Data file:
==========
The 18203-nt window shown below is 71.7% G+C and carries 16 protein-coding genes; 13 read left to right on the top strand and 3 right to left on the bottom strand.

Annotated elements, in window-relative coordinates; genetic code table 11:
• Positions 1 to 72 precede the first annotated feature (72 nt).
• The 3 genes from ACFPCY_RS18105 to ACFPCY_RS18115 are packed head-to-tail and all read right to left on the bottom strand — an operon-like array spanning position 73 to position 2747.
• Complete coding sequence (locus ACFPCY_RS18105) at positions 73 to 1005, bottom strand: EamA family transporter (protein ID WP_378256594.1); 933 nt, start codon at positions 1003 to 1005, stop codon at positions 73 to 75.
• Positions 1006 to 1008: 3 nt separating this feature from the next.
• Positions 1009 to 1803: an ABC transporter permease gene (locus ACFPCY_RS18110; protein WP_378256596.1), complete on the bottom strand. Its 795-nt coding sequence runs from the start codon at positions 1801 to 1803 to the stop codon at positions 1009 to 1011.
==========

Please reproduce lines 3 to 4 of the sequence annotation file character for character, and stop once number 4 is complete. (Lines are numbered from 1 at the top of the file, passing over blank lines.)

• Positions 1 to 72 precede the first annotated feature (72 nt).
• The 3 genes from ACFPCY_RS18105 to ACFPCY_RS18115 are packed head-to-tail and all read right to left on the bottom strand — an operon-like array spanning position 73 to position 2747.